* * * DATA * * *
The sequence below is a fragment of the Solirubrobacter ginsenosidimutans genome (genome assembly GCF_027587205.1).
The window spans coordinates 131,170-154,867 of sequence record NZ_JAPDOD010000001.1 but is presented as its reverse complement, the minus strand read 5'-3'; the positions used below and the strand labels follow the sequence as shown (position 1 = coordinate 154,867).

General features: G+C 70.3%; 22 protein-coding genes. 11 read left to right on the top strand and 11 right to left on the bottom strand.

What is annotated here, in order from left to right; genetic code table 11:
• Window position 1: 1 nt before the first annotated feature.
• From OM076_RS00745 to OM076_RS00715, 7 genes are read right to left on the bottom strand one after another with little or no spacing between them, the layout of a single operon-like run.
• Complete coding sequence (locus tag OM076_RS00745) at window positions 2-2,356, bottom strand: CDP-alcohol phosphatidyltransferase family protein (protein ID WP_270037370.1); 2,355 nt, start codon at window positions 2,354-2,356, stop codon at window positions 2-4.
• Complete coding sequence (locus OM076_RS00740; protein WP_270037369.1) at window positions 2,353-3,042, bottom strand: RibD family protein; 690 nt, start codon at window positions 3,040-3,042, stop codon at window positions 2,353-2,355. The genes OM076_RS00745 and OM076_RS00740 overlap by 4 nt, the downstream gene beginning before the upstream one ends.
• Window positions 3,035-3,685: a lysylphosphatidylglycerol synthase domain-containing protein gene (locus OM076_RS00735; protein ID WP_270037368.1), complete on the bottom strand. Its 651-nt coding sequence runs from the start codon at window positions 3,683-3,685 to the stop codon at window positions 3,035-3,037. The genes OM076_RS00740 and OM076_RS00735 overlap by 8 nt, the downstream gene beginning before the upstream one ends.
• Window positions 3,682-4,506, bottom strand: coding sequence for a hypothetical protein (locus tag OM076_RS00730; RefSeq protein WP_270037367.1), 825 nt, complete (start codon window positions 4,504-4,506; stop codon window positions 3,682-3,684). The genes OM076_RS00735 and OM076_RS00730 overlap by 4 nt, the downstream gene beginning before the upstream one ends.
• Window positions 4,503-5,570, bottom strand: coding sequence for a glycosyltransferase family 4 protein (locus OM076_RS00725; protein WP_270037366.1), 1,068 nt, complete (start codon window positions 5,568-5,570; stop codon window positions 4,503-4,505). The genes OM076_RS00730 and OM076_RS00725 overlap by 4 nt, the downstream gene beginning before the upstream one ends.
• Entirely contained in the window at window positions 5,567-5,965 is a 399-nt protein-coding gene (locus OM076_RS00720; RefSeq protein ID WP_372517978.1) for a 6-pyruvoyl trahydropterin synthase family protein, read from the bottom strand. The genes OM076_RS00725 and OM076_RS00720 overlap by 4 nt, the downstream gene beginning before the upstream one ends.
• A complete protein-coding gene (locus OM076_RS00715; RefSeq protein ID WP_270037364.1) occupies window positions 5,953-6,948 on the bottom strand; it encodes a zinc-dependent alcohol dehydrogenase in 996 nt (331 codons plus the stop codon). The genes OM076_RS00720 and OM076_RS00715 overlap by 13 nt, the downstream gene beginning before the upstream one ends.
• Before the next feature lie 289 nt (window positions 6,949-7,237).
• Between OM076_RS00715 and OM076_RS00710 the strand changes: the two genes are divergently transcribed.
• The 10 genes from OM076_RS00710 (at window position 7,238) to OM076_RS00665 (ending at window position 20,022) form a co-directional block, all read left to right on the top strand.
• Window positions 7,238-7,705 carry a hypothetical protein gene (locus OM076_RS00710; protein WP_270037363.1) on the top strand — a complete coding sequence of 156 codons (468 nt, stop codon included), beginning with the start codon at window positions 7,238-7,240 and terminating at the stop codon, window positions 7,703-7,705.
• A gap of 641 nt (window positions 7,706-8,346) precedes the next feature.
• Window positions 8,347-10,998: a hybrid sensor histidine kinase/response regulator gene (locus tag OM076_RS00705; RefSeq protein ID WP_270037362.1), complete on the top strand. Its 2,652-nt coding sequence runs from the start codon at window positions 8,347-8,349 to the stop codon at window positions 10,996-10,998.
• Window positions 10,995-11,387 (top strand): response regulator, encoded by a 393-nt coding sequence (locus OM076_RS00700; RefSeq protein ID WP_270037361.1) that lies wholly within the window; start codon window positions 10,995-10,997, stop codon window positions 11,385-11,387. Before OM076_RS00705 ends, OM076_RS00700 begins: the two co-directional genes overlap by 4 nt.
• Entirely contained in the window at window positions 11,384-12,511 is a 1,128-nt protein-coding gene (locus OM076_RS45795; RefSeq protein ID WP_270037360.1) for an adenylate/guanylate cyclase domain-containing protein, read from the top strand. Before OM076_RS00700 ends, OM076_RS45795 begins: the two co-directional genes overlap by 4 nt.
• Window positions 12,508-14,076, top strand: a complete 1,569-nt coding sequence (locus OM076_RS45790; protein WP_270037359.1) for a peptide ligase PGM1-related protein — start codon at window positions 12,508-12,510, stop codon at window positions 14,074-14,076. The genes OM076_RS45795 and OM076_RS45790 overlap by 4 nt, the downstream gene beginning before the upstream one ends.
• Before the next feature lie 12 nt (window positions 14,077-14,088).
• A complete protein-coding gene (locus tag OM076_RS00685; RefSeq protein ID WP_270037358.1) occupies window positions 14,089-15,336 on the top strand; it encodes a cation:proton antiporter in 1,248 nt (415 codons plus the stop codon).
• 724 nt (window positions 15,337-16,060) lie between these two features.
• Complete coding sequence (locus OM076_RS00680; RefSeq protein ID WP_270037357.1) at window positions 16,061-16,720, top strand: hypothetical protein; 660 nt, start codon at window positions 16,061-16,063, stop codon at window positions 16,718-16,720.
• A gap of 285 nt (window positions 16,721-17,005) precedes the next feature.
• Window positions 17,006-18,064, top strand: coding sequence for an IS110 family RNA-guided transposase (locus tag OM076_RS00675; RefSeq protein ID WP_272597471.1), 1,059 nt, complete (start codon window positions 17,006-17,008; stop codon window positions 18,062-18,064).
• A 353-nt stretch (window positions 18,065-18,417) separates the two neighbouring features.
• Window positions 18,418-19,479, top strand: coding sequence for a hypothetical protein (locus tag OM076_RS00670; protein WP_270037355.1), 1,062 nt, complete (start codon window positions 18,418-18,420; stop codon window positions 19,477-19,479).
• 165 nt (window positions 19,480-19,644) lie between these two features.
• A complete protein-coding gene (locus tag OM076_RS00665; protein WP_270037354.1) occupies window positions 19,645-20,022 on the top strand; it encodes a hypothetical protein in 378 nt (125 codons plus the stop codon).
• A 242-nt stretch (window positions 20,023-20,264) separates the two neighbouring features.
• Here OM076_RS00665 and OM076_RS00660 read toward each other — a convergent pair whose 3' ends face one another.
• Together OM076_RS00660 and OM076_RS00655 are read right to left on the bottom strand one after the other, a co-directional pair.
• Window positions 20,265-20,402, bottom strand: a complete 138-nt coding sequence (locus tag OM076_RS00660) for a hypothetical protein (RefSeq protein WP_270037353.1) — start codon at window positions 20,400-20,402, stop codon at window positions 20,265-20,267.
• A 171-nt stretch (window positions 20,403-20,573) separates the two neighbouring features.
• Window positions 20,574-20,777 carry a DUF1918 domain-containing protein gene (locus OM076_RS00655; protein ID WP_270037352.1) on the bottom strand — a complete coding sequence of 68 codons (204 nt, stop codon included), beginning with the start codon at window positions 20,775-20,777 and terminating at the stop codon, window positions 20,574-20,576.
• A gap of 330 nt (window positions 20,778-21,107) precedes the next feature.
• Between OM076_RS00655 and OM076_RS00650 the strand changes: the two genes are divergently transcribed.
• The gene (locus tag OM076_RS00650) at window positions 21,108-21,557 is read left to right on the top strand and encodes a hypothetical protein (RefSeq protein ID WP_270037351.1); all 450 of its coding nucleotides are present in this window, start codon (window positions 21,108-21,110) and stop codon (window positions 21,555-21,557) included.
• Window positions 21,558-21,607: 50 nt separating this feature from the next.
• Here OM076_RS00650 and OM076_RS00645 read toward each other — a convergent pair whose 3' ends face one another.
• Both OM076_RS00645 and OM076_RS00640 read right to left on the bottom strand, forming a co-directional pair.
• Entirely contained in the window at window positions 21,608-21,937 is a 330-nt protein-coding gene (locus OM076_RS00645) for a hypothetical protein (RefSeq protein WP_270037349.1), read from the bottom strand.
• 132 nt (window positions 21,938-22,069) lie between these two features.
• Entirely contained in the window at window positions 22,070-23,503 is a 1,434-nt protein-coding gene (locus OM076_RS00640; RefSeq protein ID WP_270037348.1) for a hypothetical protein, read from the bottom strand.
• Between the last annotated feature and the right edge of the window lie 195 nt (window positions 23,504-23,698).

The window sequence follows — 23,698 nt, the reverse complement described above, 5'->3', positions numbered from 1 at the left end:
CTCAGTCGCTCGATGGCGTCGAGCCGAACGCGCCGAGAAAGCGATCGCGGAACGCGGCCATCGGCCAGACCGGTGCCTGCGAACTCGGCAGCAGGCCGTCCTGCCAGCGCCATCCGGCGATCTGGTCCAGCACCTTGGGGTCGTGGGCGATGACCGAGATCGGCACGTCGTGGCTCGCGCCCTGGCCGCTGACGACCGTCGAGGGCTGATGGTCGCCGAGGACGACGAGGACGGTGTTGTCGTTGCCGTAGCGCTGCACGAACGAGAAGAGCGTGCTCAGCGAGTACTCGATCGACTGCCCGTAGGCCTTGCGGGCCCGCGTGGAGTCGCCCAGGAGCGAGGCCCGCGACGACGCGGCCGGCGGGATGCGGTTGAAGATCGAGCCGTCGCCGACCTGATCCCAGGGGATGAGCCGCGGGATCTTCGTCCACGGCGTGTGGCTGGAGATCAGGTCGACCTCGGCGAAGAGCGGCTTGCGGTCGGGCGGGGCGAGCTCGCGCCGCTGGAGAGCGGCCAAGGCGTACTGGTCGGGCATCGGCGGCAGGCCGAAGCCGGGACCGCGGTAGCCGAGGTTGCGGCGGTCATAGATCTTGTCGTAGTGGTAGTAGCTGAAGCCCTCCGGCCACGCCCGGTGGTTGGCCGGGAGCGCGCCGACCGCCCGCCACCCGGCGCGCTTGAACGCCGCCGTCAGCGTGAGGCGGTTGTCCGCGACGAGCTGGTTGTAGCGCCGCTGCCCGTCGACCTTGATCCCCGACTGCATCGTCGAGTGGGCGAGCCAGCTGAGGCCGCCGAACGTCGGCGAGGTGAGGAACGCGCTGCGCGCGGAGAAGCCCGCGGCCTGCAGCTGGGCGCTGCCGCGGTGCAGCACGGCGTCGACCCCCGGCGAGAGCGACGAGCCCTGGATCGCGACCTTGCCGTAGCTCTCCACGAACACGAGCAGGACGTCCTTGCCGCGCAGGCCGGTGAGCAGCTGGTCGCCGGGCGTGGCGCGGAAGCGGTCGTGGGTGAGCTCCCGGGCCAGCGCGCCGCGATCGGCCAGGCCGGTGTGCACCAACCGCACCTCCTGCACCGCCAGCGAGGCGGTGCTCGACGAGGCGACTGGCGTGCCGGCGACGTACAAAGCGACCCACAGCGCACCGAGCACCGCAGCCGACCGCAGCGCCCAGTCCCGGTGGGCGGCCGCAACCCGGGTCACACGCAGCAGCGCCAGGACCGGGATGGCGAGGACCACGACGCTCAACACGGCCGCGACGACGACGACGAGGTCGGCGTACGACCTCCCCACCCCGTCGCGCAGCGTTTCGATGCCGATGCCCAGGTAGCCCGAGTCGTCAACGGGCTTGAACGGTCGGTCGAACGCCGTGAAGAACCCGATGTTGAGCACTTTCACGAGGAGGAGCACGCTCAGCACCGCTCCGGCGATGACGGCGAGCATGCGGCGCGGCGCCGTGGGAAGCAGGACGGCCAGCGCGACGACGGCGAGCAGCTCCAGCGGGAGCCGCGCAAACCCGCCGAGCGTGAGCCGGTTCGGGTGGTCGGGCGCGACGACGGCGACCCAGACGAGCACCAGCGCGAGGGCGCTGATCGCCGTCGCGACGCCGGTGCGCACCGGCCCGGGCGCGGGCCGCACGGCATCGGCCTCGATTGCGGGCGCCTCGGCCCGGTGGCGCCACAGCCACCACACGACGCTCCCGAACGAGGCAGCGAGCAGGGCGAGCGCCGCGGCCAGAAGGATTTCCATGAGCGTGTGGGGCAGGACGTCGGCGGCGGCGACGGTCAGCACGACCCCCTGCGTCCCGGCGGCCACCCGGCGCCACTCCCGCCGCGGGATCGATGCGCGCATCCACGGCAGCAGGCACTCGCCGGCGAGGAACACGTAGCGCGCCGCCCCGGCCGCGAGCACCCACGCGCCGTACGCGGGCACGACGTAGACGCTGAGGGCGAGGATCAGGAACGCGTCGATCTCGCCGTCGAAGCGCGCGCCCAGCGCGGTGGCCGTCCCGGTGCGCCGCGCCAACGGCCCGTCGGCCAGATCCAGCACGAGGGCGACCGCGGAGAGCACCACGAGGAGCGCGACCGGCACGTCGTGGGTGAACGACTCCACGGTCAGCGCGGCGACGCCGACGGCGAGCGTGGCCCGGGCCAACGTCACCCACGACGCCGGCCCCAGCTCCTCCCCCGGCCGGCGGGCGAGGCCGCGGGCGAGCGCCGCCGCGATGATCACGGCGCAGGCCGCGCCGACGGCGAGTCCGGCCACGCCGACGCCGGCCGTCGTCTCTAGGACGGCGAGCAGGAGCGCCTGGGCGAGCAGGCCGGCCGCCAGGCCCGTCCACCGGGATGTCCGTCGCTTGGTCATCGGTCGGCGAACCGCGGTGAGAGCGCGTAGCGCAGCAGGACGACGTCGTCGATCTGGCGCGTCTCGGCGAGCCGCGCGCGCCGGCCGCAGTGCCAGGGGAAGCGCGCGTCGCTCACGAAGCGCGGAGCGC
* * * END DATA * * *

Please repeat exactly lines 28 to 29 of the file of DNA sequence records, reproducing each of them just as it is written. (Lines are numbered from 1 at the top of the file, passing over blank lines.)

• Window positions 17,006-18,064, top strand: coding sequence for an IS110 family RNA-guided transposase (locus tag OM076_RS00675; RefSeq protein ID WP_272597471.1), 1,059 nt, complete (start codon window positions 17,006-17,008; stop codon window positions 18,062-18,064).
• A 353-nt stretch (window positions 18,065-18,417) separates the two neighbouring features.